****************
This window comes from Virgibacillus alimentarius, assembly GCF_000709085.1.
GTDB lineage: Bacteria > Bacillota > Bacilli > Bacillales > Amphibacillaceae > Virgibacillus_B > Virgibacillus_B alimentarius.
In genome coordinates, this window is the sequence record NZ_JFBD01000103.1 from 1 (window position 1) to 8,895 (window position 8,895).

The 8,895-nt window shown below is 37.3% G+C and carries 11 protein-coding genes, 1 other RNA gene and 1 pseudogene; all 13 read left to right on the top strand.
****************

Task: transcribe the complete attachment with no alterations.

This window comes from Virgibacillus alimentarius, assembly GCF_000709085.1.
GTDB lineage: Bacteria > Bacillota > Bacilli > Bacillales > Amphibacillaceae > Virgibacillus_B > Virgibacillus_B alimentarius.
In genome coordinates, this window is the sequence record NZ_JFBD01000103.1 from 1 (window position 1) to 8,895 (window position 8,895).

The 8,895-nt window shown below is 37.3% G+C and carries 11 protein-coding genes, 1 other RNA gene and 1 pseudogene; all 13 read left to right on the top strand.